by Dr. Eowyn
On October 7, 2018, the UN Intergovernmental Panel on Climate Change (IPCC) released the final draft of a Special Report on Global Warming of 1.5C, which is intended to galvanize political support for doubling down on the Paris climate accord ahead of a U.N. climate summit this December. The report calls for societal changes that are “unprecedented in terms of scale” in order to limit future global warming to below 1.5 degrees Celsius, the goal of the Paris accord.
According to the Daily Caller, Oct. 8, 2018, the IPCC Special Report claims that to keep future global warming below 1.5 degrees Celsius, greenhouse gas emissions must be reduced to 45% of 2010 levels by 2030, that is, in less than 12 years; and 100% reduction by 2050.
To achieve those goals, the world would have to largely abandon its use of coal for electricity, and use more solar and wind power. The report says the costs of such a transition would be high, and options could include a carbon tax as high as $27,000 per ton by 2100.
The IPCC Special Report is collectively authored by 26 climate scientists from 16 countries, including two from the United States (Drew Shindell and William Solecki). According to the report:
4.1 There is very high likelihood that under current emission trajectories and current national pledges the Earth will warm globally more than 1.5°C above preindustrial levels, causing associated risks. The nationally determined contributions submitted under the Paris Agreement will result, in aggregate, in global greenhouse emissions in 2030 which are higher than those in scenarios compatible with limiting global warming to 1.5°C by 2100. More ambitious pledges would imply higher mitigation costs in the short-term, albeit offset by a variety of co-benefits, but would lower both mitigation and adaptation costs in the long-term….4.4 Limiting global warming of 1.5°C implies the need fortransformational adaptation and mitigation, behaviour change, and multi-level governance….A broad portfolio of different mitigation policy options, including carbon pricing mechanisms and regulation, would be necessary in 1.5°C pathways to achieve the most cost-effective emissions reductions…. Reduction in energy demand can also be achieved through behaviour change….Policy instruments, both price and non-price, are needed to accelerate the deployment of carbon-neutral technologies. Evidence and theory suggests that some form of carbon pricing can be necessary.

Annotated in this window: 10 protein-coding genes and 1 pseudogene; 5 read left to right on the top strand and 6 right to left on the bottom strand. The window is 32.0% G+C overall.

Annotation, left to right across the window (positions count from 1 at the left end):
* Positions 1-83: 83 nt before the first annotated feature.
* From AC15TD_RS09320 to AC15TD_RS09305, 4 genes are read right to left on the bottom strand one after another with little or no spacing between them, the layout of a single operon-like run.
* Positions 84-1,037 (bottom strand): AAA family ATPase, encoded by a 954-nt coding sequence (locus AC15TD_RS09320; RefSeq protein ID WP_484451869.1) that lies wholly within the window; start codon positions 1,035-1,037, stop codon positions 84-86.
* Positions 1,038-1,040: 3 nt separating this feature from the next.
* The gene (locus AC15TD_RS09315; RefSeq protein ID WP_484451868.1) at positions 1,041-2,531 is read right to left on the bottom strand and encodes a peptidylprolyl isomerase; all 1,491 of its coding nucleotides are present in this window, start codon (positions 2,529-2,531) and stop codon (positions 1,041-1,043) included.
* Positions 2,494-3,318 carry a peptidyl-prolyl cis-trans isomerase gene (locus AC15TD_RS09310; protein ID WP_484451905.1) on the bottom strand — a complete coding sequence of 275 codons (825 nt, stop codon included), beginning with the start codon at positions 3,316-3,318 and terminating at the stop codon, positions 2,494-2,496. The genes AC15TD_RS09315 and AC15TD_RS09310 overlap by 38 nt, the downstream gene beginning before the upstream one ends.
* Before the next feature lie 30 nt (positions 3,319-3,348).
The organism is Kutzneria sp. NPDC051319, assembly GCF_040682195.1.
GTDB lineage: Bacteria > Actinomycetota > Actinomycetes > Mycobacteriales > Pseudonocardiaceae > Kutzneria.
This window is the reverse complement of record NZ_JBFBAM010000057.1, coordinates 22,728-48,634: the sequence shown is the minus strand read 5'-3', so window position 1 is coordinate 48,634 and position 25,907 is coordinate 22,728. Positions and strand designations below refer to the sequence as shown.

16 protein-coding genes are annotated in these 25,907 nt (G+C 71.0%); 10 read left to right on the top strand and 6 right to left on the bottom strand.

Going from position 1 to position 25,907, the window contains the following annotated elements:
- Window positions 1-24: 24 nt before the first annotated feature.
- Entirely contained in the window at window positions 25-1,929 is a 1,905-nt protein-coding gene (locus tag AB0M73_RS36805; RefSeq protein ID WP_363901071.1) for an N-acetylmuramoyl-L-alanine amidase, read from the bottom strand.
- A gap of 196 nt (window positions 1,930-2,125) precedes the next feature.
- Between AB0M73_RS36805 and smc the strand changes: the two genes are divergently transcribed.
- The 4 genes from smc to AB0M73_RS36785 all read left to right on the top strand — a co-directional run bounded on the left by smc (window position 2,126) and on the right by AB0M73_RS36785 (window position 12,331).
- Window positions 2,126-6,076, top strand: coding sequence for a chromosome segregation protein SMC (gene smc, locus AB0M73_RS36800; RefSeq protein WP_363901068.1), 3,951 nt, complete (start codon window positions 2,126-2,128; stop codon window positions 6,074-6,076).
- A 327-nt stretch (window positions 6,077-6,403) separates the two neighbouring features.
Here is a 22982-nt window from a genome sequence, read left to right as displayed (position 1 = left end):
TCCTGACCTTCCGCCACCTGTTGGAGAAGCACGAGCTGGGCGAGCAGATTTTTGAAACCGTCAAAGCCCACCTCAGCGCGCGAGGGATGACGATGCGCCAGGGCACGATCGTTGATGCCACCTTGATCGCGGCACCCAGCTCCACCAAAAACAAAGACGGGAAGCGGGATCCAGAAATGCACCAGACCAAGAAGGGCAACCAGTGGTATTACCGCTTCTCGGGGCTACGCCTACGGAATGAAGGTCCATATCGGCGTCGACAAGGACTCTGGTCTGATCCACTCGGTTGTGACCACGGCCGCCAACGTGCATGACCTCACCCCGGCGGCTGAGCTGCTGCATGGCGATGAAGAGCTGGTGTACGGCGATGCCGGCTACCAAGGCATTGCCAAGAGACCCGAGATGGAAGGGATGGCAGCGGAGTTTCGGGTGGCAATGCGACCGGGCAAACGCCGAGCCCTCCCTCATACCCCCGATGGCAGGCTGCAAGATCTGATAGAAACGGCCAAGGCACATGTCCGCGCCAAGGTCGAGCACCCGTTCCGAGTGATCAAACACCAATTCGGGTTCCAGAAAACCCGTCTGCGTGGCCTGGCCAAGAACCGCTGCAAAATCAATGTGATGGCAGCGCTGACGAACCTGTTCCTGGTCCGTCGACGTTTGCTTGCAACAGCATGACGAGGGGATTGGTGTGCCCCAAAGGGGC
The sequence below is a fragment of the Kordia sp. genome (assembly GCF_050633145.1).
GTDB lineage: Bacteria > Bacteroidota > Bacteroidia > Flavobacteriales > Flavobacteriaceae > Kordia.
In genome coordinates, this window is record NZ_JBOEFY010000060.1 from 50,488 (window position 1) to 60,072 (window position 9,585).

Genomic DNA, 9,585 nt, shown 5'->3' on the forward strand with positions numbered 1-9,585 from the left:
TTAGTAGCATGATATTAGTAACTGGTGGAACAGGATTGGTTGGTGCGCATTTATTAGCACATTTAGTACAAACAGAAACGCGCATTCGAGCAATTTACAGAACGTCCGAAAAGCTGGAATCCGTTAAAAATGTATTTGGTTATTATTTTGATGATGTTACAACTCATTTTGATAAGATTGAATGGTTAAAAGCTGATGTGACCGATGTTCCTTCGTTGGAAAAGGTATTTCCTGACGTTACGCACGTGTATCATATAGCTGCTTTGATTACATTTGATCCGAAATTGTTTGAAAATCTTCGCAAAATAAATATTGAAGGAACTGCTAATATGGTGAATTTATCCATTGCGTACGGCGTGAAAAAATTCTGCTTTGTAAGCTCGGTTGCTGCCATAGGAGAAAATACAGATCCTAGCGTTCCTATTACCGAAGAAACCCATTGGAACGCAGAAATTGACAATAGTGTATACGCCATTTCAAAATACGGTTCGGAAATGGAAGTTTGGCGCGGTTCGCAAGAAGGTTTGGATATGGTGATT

In order to effectively keep future warming below 1.5 degrees Celsius, the IPCC says carbon taxes would need to range from $135 to $5,500 per ton in 2030, $245 to $13,000 per ton in 2050, $420 to $17,000 per ton in 2070 and $690 to $27,000 per ton in 2100.
Michael Bastasch of the Daily Caller translates for us what a carbon tax of $27,000 per ton by the year 2100 means:
For Americans, that’s the same as a $240 per gallon tax on gasoline in the year 2100, should such a recommendation be adopted. In 2030, the report says a carbon tax would need to be as high as $5,500 — that’s equivalent to a $49 per gallon gas tax.
The Democrat Party had called for a price on carbon dioxide in their 2016 party platform, but they haven’t made much effort on that front since the failure of cap-and-trade legislation in 2010.
This July, GOP lawmakers overwhelmingly passed a resolution opposed to carbon taxes, despite a bill introduced by Rep. Carlos Curbelo to tax carbon dioxide at $23 a ton — nowhere near what the IPCC calls for.
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